The Conversation

These articles have been published on The Conversation by experts from The University of Newcastle.

The Conversation • 19 Apr 2023

How can art respond to stories on institutional child sexual abuse?

Loud Sky, at Newcastle’s The Lock-Up, brings together new commissions and community artworks to explore institutional abuse by the Catholic Church.

The Conversation • 14 Apr 2023

Why arts degrees and other generalist programs are the future of Australian higher education

The idea a generalist degree just leads to over-qualified graduates serving coffee Reality Bites-style is not only wrong, it is a misguided understanding of what we need from graduates.

The Conversation • 13 Apr 2023

Running gels and protein powders can be convenient boosts for athletes – but be sure to read the label

Sports gels and protein powders can meet the increased nutritional needs of endurance athletes in a convenient form. But they do pack downsides too.

The Conversation • 3 Apr 2023

Malka Leifer found guilty of sexual abuse of former students

The former Adass Israel principal was found guilty on 18 of 29 charges against her.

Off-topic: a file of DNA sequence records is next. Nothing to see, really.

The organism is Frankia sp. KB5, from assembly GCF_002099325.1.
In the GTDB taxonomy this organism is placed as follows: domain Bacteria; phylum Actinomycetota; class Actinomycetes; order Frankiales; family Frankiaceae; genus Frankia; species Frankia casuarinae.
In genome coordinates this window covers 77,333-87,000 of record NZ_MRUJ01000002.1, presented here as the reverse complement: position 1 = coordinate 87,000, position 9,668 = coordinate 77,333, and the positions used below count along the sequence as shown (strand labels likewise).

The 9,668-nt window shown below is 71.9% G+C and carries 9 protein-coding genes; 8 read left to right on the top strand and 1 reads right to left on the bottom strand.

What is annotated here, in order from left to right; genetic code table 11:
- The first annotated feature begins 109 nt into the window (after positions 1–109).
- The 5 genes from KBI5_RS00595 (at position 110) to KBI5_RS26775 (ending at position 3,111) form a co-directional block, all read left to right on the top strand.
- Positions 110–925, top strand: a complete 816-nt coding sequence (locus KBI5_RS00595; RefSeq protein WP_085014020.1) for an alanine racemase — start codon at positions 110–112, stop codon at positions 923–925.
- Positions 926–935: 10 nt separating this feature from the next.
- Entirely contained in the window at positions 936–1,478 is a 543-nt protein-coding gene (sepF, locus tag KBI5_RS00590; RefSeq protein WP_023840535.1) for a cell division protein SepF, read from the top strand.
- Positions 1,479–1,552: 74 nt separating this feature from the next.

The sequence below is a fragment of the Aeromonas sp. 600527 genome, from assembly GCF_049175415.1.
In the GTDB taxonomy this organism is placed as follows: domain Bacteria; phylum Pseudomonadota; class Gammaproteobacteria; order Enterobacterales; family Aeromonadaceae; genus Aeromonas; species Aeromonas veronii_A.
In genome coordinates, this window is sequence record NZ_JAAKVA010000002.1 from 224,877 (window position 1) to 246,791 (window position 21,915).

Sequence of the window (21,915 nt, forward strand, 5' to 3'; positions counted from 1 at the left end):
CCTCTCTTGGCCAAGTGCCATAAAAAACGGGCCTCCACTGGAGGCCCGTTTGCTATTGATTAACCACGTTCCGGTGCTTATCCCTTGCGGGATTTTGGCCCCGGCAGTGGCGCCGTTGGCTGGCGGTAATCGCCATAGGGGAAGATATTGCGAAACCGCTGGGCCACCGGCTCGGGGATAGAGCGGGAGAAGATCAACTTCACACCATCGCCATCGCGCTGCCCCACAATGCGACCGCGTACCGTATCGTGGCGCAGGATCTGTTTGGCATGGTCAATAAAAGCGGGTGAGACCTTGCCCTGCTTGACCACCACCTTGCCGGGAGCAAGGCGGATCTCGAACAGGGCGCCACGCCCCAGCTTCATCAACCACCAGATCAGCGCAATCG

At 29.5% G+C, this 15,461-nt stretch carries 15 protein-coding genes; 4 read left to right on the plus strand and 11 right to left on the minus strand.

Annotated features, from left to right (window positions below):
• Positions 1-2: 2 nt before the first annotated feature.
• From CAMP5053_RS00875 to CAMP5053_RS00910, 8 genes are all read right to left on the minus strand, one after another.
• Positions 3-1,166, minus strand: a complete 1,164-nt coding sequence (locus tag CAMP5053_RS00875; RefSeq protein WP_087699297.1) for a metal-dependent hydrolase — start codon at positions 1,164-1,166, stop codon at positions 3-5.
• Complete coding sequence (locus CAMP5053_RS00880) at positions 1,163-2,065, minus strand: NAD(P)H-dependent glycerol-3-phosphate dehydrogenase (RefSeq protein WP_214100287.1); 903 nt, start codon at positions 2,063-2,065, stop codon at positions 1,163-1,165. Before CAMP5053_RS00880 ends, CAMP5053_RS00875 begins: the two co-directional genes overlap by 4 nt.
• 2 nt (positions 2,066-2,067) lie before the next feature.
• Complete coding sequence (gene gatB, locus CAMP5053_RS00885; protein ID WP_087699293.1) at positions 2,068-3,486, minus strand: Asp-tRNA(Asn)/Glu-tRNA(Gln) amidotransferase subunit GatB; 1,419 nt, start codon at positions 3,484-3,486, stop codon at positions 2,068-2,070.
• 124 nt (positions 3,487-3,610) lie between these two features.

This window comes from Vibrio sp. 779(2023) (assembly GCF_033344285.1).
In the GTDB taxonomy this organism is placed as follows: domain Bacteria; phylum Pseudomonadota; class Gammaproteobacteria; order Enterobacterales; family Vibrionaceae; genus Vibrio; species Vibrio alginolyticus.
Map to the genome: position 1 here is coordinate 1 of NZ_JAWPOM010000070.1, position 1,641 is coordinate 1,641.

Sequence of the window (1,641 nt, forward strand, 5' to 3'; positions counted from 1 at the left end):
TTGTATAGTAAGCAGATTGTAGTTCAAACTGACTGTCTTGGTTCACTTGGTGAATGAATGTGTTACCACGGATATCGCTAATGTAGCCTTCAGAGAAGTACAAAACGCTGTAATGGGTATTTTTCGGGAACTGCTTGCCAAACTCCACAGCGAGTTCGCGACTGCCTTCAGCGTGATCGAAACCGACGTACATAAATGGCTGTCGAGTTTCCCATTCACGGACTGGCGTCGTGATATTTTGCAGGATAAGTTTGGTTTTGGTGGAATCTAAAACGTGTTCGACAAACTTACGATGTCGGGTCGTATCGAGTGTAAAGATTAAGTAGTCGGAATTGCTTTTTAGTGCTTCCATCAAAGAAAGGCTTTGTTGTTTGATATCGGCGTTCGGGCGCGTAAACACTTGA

The Conversation • 29 Mar 2023

Obsessive compulsive disorder is more common than you think. But it can take 9 years for an OCD diagnosis

People can be reluctant to discuss symptoms with their doctor. When they do, their symptoms can be mistaken for other illnesses. Even when people are diagnosed, they don’t always get the right treatment.

The Conversation • 21 Mar 2023

Girl, Interrupted interrogates how women are 'mad' when they refuse to conform – 30 years on, this memoir is still important

Why was Susanna Kaysen really hospitalised? Her memoir Girl, Interrupted turns 30 this year. It investigates whether she was ‘mad’, or medicalised for a ‘chaotic’ life that defied gender norms.

The Conversation • 21 Mar 2023

How bad is vaping and should it be banned?

A new review has examined the research on vaping. It found Australia is in need of a pragmatic harm reduction approach.

The Conversation • 20 Mar 2023

Ozempic helps weight loss by making you feel full. But certain foods can do the same thing – without the side-effects

Ozempic uses semaglutide to mimic the role of a hormone naturally produced by the body to create feelings of fullness. Certain foods can do the same thing.

The Conversation • 17 Mar 2023

How on-demand buses can transform travel and daily life for people with disabilities

Ensuring public transport vehicles comply with the laws on disability access is just the tip of the iceberg. Access issues across the transport system point to the need for on-demand services.

The Conversation • 9 Mar 2023

The case of missing Madeleine McCann still grips the world – but why?

Madeleine McCann, the British girl who vanished as a three-year-old from her family’s holiday apartment in 2007, was back in the news last week as yet another person claimed to be Madeleine.

The Conversation • 7 Mar 2023

Our study found new teachers perform just as well in the classroom as their more experienced colleagues